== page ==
• FWX Sept qtr 2023  78.1
  • FWX yr-o-yr  1.91
  • FWX qtr-o-qtr  1.5
  • ASX 200 Boards years to equality  5.7
  • Underemployment years to equality  19.9
  • Superannuation years to equality  19
  • Gender pay gap years to equality  24.3
  • Employment years to equality  26.7
  • Unpaid work years to equality  44
  • Education years to equality  138.9

The great wealth transfer good for equality but are we ready?

The great wealth transfer will benefit women and could be good for financial gender equality outcomes, but there is work to be done.
October 3, 2023

The great wealth transfer is underway, with women tipped to be the major beneficiaries by 2030. The only problem is that many of us – particularly those with the most money – just aren’t ready for it.

UBS says that more than 40 per cent of high net-worth individuals do not have a will, 50 per cent don’t know the value of their inheritance and 49 per cent do not know where all the wealth is.

These insights are alarming when you consider that a Productivity Commission report estimates that $3.5 trillion in assets will likely change hands in Australia alone by 2050. Much of this is tipped to go to women, given the average Australian is a 30-something woman, the Australian Bureau of Statistics says, one who will live about five years longer than a man of the same age.

Research in the UK and US estimates that women will inherit 60 per cent-70 per cent of their respective country wealth in the next five years with Baby Boomers reaching the traditional retirement age of 65 by 2030, separate studies by Schroders UK and McKinsey show.

What’s at stake with this wealth transfer is huge on many fronts. First, the inheritance pool has doubled since 2002, helped by significant gains in residential property, unspent superannuation funds and other investment assets held largely by Baby Boomers.

It’s also momentous from a financial services opportunity, with behavioural finance studies showing various differences in the way women manage money compared with men. We could see slightly more saving activity, greater property investment, more ethical investment and less risk taking in the decades to come.

Then there’s the social perspective when we consider wealth equality, with expectations that this transfer could help support financial gender equality outcomes.

“With more wealth being controlled by women over the coming years, my hope is that this will augur well for gender equality,” says Ray Tubman, founder and CEO of the online living wealth register HeirWealth.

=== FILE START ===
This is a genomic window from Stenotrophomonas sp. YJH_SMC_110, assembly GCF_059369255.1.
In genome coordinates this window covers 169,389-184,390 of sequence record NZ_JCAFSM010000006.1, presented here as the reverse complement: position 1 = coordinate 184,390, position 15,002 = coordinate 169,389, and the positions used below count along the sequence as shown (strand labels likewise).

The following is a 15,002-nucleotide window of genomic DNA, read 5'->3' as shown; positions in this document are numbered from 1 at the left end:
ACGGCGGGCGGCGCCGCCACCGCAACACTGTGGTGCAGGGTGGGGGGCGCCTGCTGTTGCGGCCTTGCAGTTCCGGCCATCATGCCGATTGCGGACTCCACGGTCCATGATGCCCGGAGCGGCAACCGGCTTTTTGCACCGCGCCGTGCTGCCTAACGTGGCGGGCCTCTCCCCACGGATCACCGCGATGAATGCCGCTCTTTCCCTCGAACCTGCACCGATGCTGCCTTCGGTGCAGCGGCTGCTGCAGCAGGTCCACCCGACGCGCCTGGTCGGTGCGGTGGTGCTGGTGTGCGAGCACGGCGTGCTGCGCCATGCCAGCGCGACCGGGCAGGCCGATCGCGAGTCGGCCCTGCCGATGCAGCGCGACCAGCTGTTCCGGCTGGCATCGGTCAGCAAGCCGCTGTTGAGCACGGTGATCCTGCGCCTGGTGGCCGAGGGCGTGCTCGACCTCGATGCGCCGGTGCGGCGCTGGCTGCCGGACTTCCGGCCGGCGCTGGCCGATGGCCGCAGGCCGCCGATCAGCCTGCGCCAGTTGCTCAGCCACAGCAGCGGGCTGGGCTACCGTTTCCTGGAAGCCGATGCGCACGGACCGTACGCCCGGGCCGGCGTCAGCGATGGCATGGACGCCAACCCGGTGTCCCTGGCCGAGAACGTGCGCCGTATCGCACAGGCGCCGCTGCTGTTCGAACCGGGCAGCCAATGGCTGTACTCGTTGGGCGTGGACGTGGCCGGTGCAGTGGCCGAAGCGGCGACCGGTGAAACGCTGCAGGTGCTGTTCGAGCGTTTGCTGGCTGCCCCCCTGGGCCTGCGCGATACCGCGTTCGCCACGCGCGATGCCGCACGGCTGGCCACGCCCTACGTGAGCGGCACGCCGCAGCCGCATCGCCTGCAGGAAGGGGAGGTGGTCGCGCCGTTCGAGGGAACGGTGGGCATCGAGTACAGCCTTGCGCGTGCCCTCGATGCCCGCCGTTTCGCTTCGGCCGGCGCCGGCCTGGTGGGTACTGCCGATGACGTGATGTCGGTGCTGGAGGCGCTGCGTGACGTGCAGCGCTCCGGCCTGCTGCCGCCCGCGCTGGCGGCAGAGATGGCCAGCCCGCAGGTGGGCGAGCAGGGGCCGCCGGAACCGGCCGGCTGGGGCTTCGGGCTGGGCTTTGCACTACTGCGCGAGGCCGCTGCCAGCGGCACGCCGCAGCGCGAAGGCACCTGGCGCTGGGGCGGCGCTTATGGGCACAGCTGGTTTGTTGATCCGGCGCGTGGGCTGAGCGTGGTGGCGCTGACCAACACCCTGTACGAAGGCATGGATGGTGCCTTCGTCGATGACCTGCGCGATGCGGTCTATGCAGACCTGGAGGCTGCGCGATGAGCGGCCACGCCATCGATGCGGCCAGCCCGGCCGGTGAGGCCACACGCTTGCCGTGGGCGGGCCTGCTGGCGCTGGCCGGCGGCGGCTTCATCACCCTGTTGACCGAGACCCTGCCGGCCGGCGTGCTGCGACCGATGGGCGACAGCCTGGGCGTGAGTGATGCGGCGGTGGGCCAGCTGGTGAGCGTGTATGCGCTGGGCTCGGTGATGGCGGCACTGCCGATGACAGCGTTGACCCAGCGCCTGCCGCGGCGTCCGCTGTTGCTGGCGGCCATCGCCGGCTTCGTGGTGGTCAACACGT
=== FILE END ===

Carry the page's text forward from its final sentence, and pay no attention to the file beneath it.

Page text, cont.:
“Being in control of more wealth and being more financially educated and aware should lead to greater financial empowerment for women. This surely must further balance the equality scales,” he adds.

There are, however, challenges in this wealth transfer, and they come back to our readiness.

A lack of preparation results in difficulties carrying out estate executor duties, and this leads to conflict and regret that these aspects had not been discussed openly beforehand.

The other aspect is a lack of education on financial matters and knowing what steps to take. This is critical for women given research shows that we tend to be less financially literate – although I believe this is changing – and that women have an 80 per cent chance of being in sole control of their family wealth at some point in their life.

Women are also less likely to see a financial adviser than men, and if they do currently see one, are more likely to leave them soon after the death or divorce of a partner.

This means that the financial services industry has work to do on educating and engaging with women and younger generations if it wants to not only attract, but retain, them as clients through this great wealth transfer.

“I think the financial services industry genuinely sees the huge amount of wealth that has started to be transferred and understands that there is an advice attrition rate of around 70 per cent within 12 months after a woman inherits the family wealth,” Tubman says.

To help people get ready for this wealth transfer, particularly women, Tubman provides his top five tips:

  1. Talk about the wealth transfer! Make sure you are part of family meetings on wealth and inheritance.
  2. If you see a financial adviser, be sure to “inject yourself into those meetings and have a voice”.
  3. If you don’t understand something, do your research and ask for help.
  4. Make the most of free and paid resources such as online financial awareness programmes.
  5. Document the family wealth and make sure you have all the important documents and legals in place to make the process as smooth as possible.


Financy covers gender finance, diversity, inclusion and ESG issues. We advocate for gender equity change through the Women’s Index report and help businesses take action on DEI through tech solutions like IMPACTER.


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October 3, 2023
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